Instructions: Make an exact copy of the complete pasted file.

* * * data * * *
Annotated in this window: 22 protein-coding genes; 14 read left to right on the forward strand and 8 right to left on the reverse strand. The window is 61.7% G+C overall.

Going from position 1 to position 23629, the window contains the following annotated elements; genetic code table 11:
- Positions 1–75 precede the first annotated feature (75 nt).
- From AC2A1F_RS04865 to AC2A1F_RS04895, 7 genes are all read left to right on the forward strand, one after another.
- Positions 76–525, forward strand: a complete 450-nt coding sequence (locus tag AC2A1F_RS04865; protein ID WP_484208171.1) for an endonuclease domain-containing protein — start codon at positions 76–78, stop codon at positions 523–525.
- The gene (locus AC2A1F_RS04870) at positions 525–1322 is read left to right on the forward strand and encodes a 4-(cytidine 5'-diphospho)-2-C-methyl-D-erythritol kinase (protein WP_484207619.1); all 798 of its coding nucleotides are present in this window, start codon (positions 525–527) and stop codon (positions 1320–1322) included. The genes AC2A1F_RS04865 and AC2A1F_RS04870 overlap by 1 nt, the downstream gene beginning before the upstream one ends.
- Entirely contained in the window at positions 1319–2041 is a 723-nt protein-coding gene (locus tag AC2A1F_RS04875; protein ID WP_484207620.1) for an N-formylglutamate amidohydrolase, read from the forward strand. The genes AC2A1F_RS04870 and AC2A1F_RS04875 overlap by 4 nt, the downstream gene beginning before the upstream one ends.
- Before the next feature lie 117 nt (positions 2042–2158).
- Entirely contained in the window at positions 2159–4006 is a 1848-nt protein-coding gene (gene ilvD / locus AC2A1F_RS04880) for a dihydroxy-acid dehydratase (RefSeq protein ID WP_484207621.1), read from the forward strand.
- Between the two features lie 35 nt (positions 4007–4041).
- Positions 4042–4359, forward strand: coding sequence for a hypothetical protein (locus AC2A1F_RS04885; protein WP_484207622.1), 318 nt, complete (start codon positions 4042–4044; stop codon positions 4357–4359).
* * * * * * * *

Annotated in this window: 22 protein-coding genes; 14 read left to right on the forward strand and 8 right to left on the reverse strand. The window is 61.7% G+C overall.

Going from position 1 to position 23629, the window contains the following annotated elements; genetic code table 11:
- Positions 1–75 precede the first annotated feature (75 nt).
- From AC2A1F_RS04865 to AC2A1F_RS04895, 7 genes are all read left to right on the forward strand, one after another.
- Positions 76–525, forward strand: a complete 450-nt coding sequence (locus tag AC2A1F_RS04865; protein ID WP_484208171.1) for an endonuclease domain-containing protein — start codon at positions 76–78, stop codon at positions 523–525.
- The gene (locus AC2A1F_RS04870) at positions 525–1322 is read left to right on the forward strand and encodes a 4-(cytidine 5'-diphospho)-2-C-methyl-D-erythritol kinase (protein WP_484207619.1); all 798 of its coding nucleotides are present in this window, start codon (positions 525–527) and stop codon (positions 1320–1322) included. The genes AC2A1F_RS04865 and AC2A1F_RS04870 overlap by 1 nt, the downstream gene beginning before the upstream one ends.
- Entirely contained in the window at positions 1319–2041 is a 723-nt protein-coding gene (locus tag AC2A1F_RS04875; protein ID WP_484207620.1) for an N-formylglutamate amidohydrolase, read from the forward strand. The genes AC2A1F_RS04870 and AC2A1F_RS04875 overlap by 4 nt, the downstream gene beginning before the upstream one ends.
- Before the next feature lie 117 nt (positions 2042–2158).
- Entirely contained in the window at positions 2159–4006 is a 1848-nt protein-coding gene (gene ilvD / locus AC2A1F_RS04880) for a dihydroxy-acid dehydratase (RefSeq protein ID WP_484207621.1), read from the forward strand.
- Between the two features lie 35 nt (positions 4007–4041).
- Positions 4042–4359, forward strand: coding sequence for a hypothetical protein (locus AC2A1F_RS04885; protein WP_484207622.1), 318 nt, complete (start codon positions 4042–4044; stop codon positions 4357–4359).